Changes needed to ‘incredibly vague’ local exercise rules, says Leicestershire Police leader

Police leaders have called for the clarification of “woolly” coronavirus lockdown rules on the distance people are allowed to travel for exercise.

Government guidance currently instructs the public to only exercise in their local area but there is no distance set by law.

Confusion over the issue was highlighted last week by the case of Jessica Allen, from Ashby, who was fined £200 by police for taking a socially-distanced walk with friend Eliza Moore at Foremark Reservoir, five miles away, on January 6.

The fines issued to the two women by the Derbyshire force have since been rescinded, however, the confusion has continued with criticism of Prime Minister Boris Johnson for going on a bike ride seven miles from Downing Street.

Adam Commons, chairman of Leicestershire Police Federation, said that officers across the 43 forces in England and Wales are trying to interpret something “incredibly vague”.

“We can’t have 43 police forces interpreting it a different way,” he told PA News. “You will gradually see a trickle of people in the media who will say ‘hang on a minute, in Northamptonshire they do this but in Manchester they do this’.

“We’ve got some of the MPs coming out today saying ‘it makes sense to us’, well for enforcement purposes it doesn’t make sense to us.

“That’s the problem. We are the people who are out there trying to deal with it and we can’t in its current format.”

Jessica Allen and her best friend Eliza Moore thought they were ‘doing the right thing’ on their socially distanced walk.

Mr Commons added: “This just puts the pressure back on my colleagues who then get the criticism in the media for enforcing it and then if it’s wrong or interpreted differently it is used as a stick to beat them with.

“They’re just trying to interpret something that’s incredibly vague and needs amending.”

Chairman of the West Yorkshire Police Federation, Brian Booth said the rules were “impossible” to interpret and resulted in a moral judgement being made in many instances.

“The guidance is that you should be local in your own community near where you live but people are far exceeding that,” he said.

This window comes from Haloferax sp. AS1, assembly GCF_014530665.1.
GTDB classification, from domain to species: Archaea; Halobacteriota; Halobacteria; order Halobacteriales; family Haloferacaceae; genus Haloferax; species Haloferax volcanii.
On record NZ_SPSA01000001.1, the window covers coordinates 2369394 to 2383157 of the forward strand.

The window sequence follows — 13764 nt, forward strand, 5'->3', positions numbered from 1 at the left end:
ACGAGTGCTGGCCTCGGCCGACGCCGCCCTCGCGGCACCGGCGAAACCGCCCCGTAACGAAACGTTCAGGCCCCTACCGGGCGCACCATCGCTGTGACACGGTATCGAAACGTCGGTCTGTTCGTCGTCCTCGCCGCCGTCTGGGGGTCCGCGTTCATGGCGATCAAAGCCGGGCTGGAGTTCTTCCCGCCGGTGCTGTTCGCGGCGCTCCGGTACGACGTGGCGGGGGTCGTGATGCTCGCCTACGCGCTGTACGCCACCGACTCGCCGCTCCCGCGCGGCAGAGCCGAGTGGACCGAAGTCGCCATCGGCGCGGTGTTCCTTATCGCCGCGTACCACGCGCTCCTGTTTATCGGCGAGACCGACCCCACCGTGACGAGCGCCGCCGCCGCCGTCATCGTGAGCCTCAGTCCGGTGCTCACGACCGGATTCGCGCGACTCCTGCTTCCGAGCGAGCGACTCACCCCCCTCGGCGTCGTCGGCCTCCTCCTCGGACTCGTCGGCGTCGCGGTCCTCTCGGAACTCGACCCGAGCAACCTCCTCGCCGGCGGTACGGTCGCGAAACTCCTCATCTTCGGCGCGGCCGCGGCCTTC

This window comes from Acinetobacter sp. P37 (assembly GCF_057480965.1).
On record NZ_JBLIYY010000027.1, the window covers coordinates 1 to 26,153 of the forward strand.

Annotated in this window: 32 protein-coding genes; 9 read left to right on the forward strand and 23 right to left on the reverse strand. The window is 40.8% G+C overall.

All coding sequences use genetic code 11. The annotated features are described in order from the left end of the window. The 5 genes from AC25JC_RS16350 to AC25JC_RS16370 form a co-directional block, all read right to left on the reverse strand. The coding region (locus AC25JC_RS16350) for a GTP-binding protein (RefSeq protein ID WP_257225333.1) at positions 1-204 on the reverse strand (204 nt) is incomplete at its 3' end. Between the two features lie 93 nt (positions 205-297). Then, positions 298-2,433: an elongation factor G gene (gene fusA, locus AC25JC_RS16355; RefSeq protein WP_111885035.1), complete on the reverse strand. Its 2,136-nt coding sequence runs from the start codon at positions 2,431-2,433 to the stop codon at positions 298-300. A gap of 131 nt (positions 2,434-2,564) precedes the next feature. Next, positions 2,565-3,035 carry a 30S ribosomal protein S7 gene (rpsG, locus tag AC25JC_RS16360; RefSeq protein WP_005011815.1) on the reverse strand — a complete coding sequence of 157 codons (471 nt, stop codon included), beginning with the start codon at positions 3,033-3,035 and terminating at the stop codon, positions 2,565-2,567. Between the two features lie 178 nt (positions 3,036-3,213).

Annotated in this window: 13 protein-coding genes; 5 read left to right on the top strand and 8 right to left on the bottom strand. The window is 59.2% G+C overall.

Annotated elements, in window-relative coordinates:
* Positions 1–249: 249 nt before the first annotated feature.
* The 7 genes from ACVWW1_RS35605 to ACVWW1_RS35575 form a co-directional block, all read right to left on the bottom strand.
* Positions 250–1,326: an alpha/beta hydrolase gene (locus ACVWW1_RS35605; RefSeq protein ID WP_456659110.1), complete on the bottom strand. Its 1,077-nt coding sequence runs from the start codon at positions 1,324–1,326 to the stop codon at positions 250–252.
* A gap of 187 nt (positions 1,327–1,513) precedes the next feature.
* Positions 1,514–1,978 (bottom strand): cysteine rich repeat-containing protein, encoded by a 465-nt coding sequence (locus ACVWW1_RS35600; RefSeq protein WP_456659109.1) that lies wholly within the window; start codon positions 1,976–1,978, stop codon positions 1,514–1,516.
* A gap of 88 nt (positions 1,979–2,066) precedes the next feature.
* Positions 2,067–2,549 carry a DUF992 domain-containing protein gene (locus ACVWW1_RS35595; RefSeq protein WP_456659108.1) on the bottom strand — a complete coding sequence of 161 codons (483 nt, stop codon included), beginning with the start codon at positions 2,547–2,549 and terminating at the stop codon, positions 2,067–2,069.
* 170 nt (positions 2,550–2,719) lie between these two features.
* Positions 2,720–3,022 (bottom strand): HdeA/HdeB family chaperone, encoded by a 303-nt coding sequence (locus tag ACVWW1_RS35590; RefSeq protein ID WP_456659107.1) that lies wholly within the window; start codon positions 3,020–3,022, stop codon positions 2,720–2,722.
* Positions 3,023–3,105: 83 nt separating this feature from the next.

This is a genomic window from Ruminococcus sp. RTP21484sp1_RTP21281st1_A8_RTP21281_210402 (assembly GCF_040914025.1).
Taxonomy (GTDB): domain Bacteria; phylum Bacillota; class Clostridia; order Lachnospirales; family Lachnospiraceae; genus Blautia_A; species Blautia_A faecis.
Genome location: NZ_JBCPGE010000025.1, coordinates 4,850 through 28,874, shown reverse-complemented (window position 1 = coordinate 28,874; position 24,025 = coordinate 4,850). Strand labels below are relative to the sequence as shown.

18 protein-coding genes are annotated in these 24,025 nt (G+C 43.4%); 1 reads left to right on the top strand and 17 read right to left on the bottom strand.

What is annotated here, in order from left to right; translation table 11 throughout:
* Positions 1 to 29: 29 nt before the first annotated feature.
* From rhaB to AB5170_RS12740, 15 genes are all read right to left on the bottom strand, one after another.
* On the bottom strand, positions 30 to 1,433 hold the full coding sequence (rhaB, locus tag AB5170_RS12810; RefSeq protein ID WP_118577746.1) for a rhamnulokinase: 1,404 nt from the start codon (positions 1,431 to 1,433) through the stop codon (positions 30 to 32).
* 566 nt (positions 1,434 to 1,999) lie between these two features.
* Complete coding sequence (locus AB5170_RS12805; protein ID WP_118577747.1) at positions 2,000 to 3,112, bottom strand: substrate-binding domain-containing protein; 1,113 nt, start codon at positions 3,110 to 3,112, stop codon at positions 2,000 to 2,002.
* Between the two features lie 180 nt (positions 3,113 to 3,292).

“Officers have no power in law to deal with it, so it is a bit of a nonsense really.

“The guidance is people’s moral judgement, should they be doing it, but with regard to policing it – it’s impossible.”

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Asked whether the Government should bring in a legal definition of what constitutes ‘local’, Mr Booth said: “If you want a more hard line enforcement approach that is what you’ve got to do.

“You can’t just leave it woolly like you’ve done and expect officers to work miracles. It’s just setting the officer up for a fall.”

He added: “If you say to people you are going to limit their civil liberties, and you are going to place them in lockdown, state it very clearly. Because it’s not fair on the public either.

“Don’t expect officers to work a miracle and pull law out of their back pocket. We’ve got to have a sound foundation of law to apply properly. If not, the public starts to mistrust us.”

The National Police Chiefs Council (NPCC) has said that while the location of exercise is guidance and not law, officers will be “inquisitive” about why members of the public are not at home.

A spokeswoman said: “Police officers will be inquisitive about why people are out of their homes and will explain the regulations and encourage people to comply.

“Where people are breaching the regulations and are away from home without a reasonable excuse, they may be issued with a fixed penalty notice.

“In situations where people are breaching the guidance not to travel out their local area but are not breaching regulations, officers will encourage people to follow the guidance.”

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